By: Rhijuta D
This week, we have a two part series on the festival of Teej. Please share your thoughts as this is a festival that has varying opinions. Don’t forget to subscribe so you can get these discussion right in your inbox.
Last week, I sent my piece to my friend and my editor about Teej and Nepal, how the nostalgia I used to have of the festivities was now masked by the new middle class having elaborate parties and also being unclear on why women fast on this day. While writing the entry itself, I had done my most not to get carried away by my emotions and not sound too negative. The Teej piece was just about my feelings when I was in Nepal around that time and because I do not celebrate, I stood out. During the process of finishing off the article, I had talked to my friends and few other people to get their opinions, some liked the festival for the sarees and the potays (beaded necklaces), some women wanted to fast for their husband, and some felt forced too. Some women also said it was because they were Hindu so they would not question it as it is part of the tradition. I had concluded that entry by saying that maybe I am not Nepali enough to blindly accept this tradition, the same tradition I had fond memories of as a child and the same traditions I had not questioned when growing up outside of Nepal.
On the day of the Teej itself, I read some of my friends’ updates and saw countless photos social media. This made me feel like maybe I am the only one being cynical about the festival. One of my friend’s said it was a festival recognizing women’s empowerment. Maybe I had failed to see this and maybe it was (or was it also looking at Teej with a very rose tinted glass?). I also read the newspapers and it was all so encouraging and happy, men saying how they don’t want their wives to fast but their wives insisted, so who are they to stop them? Perhaps because I am not married, I haven’t felt the urge to fast for my husband’s life span. However, I did read one article that said maybe the wives should encourage their men to go to the gym and cut down on greasy food, smoking and alcohol if they want their men to live longer. Amen to that writer.
Overall I felt guilty that maybe I wasn’t in the place to question Hindu traditions when I haven’t even read Bhagwad Gita (FYI it is on my reading list).
So instead of posting that piece, I am writing this. My editor friend said the blog was good but maybe I should not include my name because it’s slightly controversial and not balanced. We want people to think differently but we do not want them to be offended by what we write. In our blogs, we haven’t quite pushed the boundary so maybe this could be it but it could also mean that some of my good friends may find that it’s so against their beliefs that I get shunned as the weird one.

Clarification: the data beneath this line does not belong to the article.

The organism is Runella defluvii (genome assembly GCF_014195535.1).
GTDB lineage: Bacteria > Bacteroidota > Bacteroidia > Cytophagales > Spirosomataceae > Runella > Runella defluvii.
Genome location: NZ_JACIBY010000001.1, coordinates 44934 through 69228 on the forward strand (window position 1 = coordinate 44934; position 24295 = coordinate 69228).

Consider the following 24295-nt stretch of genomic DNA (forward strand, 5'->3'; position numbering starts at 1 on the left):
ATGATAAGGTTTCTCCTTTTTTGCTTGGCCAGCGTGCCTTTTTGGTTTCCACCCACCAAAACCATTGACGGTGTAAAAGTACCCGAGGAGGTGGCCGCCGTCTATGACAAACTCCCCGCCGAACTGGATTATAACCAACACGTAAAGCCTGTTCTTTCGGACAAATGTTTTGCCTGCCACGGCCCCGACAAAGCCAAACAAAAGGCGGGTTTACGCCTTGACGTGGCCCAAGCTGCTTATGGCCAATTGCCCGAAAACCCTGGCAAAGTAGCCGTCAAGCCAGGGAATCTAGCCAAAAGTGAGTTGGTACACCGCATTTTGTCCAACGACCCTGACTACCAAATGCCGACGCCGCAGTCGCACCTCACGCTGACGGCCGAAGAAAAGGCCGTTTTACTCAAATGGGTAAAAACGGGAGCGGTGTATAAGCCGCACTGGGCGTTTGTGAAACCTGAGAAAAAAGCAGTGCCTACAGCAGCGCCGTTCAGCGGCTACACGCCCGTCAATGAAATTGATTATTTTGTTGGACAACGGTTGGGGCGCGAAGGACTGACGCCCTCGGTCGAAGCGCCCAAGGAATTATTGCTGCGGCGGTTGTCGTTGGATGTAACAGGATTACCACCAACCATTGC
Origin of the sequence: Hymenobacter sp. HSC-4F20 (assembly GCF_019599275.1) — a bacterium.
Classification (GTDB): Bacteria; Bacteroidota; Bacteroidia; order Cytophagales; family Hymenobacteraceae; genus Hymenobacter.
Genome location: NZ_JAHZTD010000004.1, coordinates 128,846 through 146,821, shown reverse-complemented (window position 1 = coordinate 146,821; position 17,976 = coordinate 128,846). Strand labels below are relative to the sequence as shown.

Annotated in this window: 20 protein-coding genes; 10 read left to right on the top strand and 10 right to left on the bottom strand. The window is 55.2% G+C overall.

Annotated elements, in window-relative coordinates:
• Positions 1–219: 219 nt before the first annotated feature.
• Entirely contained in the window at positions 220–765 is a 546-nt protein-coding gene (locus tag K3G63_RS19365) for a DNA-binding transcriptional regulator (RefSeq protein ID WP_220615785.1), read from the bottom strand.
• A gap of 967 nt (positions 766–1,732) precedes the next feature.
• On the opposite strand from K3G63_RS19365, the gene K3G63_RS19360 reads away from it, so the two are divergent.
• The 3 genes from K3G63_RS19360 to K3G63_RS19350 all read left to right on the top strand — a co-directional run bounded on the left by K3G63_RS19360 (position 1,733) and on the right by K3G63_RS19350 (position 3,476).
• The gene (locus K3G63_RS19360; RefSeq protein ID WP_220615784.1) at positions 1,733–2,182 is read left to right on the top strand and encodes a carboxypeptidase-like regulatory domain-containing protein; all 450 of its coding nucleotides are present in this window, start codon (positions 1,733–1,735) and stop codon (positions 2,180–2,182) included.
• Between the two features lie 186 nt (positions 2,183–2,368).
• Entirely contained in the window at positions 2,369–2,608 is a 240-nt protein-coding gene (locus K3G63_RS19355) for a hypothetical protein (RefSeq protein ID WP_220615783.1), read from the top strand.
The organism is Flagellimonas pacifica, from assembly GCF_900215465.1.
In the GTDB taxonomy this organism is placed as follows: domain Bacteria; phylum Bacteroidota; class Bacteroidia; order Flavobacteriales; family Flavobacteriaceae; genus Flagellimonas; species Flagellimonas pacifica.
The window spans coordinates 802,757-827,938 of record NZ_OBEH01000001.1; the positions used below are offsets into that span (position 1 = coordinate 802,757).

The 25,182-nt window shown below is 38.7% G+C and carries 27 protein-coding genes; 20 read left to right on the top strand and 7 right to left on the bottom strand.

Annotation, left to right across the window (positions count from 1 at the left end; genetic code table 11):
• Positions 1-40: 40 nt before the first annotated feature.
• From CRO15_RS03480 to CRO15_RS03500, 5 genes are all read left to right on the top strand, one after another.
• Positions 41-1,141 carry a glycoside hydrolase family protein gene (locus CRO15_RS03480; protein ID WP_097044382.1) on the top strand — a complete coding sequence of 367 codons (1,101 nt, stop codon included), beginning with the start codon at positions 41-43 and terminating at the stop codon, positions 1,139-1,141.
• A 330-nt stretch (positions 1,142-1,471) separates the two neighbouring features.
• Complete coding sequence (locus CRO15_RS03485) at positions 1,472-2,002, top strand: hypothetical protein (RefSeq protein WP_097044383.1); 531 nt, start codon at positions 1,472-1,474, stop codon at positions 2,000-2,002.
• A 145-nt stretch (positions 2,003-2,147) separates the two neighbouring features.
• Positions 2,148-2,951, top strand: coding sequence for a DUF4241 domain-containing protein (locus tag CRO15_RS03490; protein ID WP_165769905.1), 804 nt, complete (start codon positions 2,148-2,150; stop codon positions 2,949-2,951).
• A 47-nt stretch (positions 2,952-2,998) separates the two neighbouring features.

There was a bit of to and fro between me and my friend about what I should change in the blog and I was unsure to whether we should even post it. This whole situation got me thinking about how sometimes we are too scared to say how we feel because it’s so against how everyone thinks. Just having these conversations about whether we should include my name and how we should write a pretext saying not everyone may like it speaks volume about the society we come from. We are so worried about expressing our opinions because it differs from the majority.
But why was I so scared of sounding different? Me and my friend, we both grew up with western cultures (outside our immediate home) but we don’t have any difficulties putting our opinions forward and we are used to having discussions on various topics with friends in bars, pubs and coffee shops. When we were in college / uni, most of our time was probably spent on debating various issues and non-issues. But then again, we know we are also the black sheep of our families, going against the norm and in the past, when we have sat down with our parents to discuss something, we have been told, ‘testai huncha Nepal ma’, ‘your grandparents would not approve’, ‘don’t make us upset, we are not discussing this further’ too many times. Or maybe one day I would like to marry my Nepali man and not be the buhari (daughter in law) that does not believe in Teej.
*Share your thoughts on Teej. What does it mean to you? Do you celebrate, how do you celebrate?